Provisional ballots have a reduced chance of being counted. And counting of provisional ballots happens days or weeks after the election, nearly always after election results have been announced. If at all possible, demand a regular ballot.

If you cannot obtain a regular ballot, carefully follow the instructions about completing the provisional ballot and the accompanying envelope. Ask for help from a poll worker if you need it. Make sure you find out if you must take additional steps, such as proving your residency, and how to follow up to learn whether or not your vote was counted.

If you are told that you must vote on a provisional ballot and you believe this is incorrect, call the election protection hotline at 1-866-OUR-VOTE.

Don't Vote "Straight Party Ticket"

In past elections in some states, the machines were programmed to respond to the “straight party ticket selection” by not registering a vote for president. Even if you plan to cast all your votes for candidates in one party, mark your selection for each race separately instead of using just one button or bubble.

Help Other Voters Get to the Polls

One concrete thing you can do is help people get to the polls to vote. For more info contact:

Carpool Vote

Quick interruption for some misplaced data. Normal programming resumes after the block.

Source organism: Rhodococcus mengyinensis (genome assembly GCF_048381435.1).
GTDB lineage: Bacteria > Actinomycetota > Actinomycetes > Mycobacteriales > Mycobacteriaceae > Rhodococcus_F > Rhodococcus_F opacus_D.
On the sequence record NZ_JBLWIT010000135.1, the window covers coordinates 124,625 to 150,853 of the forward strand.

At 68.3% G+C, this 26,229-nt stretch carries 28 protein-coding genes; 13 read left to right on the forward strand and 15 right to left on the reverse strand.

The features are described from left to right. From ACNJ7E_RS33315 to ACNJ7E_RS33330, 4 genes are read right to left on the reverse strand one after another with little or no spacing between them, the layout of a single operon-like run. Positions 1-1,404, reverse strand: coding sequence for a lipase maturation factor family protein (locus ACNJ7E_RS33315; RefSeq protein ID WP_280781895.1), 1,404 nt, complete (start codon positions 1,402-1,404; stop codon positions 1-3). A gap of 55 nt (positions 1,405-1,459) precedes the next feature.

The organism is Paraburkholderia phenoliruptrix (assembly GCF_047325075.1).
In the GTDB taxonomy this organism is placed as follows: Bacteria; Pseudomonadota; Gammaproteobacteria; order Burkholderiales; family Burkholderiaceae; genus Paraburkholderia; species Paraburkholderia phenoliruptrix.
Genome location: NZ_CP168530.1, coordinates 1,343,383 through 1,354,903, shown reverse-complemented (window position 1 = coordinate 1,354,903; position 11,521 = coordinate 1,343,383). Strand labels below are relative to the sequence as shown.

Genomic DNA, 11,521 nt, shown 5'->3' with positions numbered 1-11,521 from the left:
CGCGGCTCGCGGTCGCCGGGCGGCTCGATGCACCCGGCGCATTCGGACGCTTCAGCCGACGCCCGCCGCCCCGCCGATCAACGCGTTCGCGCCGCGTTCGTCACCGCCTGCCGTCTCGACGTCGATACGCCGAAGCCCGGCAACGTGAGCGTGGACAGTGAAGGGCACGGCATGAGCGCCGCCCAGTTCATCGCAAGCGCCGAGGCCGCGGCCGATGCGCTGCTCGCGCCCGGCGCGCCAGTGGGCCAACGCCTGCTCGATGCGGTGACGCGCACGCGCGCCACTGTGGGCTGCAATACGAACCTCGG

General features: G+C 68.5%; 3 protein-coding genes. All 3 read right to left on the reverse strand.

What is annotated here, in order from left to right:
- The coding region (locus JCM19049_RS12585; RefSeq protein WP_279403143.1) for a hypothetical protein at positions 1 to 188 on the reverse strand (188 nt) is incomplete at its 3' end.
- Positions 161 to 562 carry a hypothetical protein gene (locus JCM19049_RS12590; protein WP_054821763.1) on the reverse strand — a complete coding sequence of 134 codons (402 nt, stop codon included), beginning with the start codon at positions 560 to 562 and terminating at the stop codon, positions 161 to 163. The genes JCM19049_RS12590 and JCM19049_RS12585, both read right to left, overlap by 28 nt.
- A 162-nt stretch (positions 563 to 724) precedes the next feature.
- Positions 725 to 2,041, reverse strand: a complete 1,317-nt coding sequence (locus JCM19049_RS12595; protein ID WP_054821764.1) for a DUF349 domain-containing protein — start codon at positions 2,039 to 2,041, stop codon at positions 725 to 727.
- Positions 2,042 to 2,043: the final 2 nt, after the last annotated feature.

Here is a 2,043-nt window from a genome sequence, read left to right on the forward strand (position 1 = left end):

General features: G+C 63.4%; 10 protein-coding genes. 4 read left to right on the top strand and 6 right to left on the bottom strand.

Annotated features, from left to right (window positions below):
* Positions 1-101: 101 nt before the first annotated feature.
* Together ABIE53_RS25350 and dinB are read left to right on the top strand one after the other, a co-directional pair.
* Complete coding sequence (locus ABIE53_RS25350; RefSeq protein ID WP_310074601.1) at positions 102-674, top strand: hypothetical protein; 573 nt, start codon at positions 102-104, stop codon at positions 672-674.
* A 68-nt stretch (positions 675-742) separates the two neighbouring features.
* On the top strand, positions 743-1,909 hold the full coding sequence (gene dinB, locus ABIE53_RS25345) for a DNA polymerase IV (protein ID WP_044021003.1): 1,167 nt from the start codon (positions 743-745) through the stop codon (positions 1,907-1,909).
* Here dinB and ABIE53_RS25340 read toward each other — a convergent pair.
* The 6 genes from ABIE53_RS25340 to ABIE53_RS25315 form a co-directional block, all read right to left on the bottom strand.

Carpool Vote connects volunteer drivers with anybody who needs a ride to claim their vote.

Carpool2Vote App

Carpool2Vote is a free rideshare app that introduces volunteer drivers to voters needing a ride to the polls.

 

Monitor Local Elections & Procedures

1. Observe poll opening/set-up procedures.

You will most likely upset the poll workers and make them very nervous. Must be able to get up very early in the morning. If your county or jurisdiction is using new equipment for the first time, this is a time when lots of problems happen that would be good to document.

2. Observe voting at the polls.

Best done as a poll worker.

3. Observe poll closing.

Here is your chance to get the fresh data on results, to see if there are reconcile problems between number of votes and number of people who signed into to vote, etc. All of the above reasons, especially #1 and very important for reconcile. Be sure to arrive no later than five minutes before the polls close, so you will be allowed inside. Bring a camera. Find out in advance what you can photograph or film, and do it. If possible, photograph the vote totals on poll tapes, the end-of-day reports, and other documentation. These can later be compared to official results.